By Erica Kain
March 06, 2013

Now that I'm close to the third trimester, my husband and I are faced with a decision about what do with our new baby's cord blood—the stem cell–rich blood collected from a newborn's placenta and umbilical cord. Specifically, should we pay to privately bank our third child's cord blood, or publicly bank it?

We're debating, trying to decide whether the small chance that the stem cells in her cord blood will be useful to her someday merits the $2,000 expense. And if we go that route, are we selfish for not sharing our baby's cord blood with others who are in need?

Stem cells, like those in my unborn babys cord blood, can be used in autologous stem cell transplants to treat leukemia, lymphoma, or other life-threatening diseases. (Stem cells can also be collected from blood and bone marrow.) Preliminary research suggests that cord blood could also be used to treat neurological damage due to trauma, such as cerebral palsy, although it's still not clear if this is true.

Banking cord blood doesn't guarantee it will be usable, though. Children who develop an immunological disorder or cancer might not be able to use their own cord blood for transplants because the blood also contains the same genetic defect or precancerous cells. And approximately 75 percent of the units donated to public banks are discarded or used in research because they don't contain enough stem cells for transplants in adults.

Is there a right way to store cord blood?

I've heard a lot of conflicting advice about how cord blood should be saved. We could either bank it publicly or choose private (family) banking. In other words, we can give it away like it's a blood donation or we can hoard it for use by our own family.

The hospital where I'm giving birth is directly affiliated with a public cord blood bank, StemCyte. They could, at no cost to me, collect my new baby's cord blood and store it in a public bank, where it may be of use to someone for an allogenic stem cell transplant. Since StemCyte reports that only 1 to 5 percent of their cord blood samples are used, the odds are good that if we should request my daughter's cord blood in the coming years, it would be available.

To donate cord blood to a public bank, there is a guide through the National Marrow Donor Program; BabyCenter has posted an excellent summation of the process, too.

Next Page: Making a choice for our family [ pagebreak ]Making a choice for our family

If we were in an unusual ethnic group or if our children were of mixed race, this cord blood–banking decision might be easier. Minority communities are currently underrepresented in the donor pool, while white people stand an excellent chance of finding donated cord blood that is a match for potential stem cell treatments.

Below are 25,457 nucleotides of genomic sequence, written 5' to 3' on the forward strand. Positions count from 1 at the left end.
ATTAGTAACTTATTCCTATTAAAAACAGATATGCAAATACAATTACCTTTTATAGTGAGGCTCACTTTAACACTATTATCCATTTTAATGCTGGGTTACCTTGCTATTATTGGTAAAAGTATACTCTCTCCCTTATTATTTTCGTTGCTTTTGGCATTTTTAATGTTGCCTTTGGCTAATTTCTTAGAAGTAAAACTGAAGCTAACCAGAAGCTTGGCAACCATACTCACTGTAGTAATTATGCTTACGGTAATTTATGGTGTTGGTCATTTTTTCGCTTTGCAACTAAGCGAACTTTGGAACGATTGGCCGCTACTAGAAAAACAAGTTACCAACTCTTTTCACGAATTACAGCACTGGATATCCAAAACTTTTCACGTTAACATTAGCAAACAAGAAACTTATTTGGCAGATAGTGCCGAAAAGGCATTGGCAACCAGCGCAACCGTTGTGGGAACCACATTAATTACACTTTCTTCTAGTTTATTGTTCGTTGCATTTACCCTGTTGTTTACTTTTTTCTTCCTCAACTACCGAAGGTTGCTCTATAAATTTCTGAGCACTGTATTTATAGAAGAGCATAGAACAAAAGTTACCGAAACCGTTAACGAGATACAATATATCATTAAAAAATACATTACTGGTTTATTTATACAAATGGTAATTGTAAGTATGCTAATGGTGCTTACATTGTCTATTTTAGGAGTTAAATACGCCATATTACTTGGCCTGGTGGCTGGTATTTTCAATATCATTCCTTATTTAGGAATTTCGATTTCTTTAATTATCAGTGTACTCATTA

The American College of Obstetricians and Gynecologists (ACOG) recently released a statement recommending that OBs present their patients with public cord blood–banking options, not just those of private banks in which doctors may have a financial stake. And the American Academy of Pediatrics encourages parents to donate cord blood, not bank it, unless the child has a sibling with a known genetic condition or type of cancer that may benefit from a cord blood transplant.

Charles Lockwood, MD, the chief of obstetrics and gynecology at Yale–New Haven Hospital, supports ACOG's position. "It is very unlikely that these cells will ever be needed," he says. "Private storage is expensive, and [cord blood] should be donated to public banks."

However, Dr. Lockwood adds, "In the far-distant future these cells could prove useful for stem cell therapies for degenerative diseases in aged patients (e.g., for Alzheimers disease), and having banked cord blood could prove very helpful. However, we dont know if they will remain viable for the next 70 years."

Adam Ofer, MD, an OB-GYN based in Fairfield County, Connecticut, disagrees: "Everybody deserves the right to save their own stem cells. Anyone who can afford it should do it."

Having met parents who've used privately banked cord blood to heal their children, Dr. Ofer remains convinced of its value. He advises his patients to re-prioritize their prebaby shopping in order to save money for cord blood storage.

Dr. Ofer also raises an interesting point: Parents could potentially use their children's cord blood. "There is something special about cord blood from relatives that makes it better than any other source of stem cells," he explains. "Even if someone who is ill finds a 'perfect match' to receive a donation, the same match from stem cells collected from a relative have a much greater chance of successful treatment without rejection."

Well now. That's a good way to get my attention. It's possible that my daughter's cord blood could be useful to me. My pregnancy could result in the availability of compatible stem cells for me, my husband, and possibly our parents or our baby's sisters.

We've decided to pay to privately bank this baby's cord blood. It's not cheap, but our cord blood company is offering us a discount. This stem cell "insurance policy" is just too enticing. So, yes, we'll do it for her—and maybe for ourselves, as well.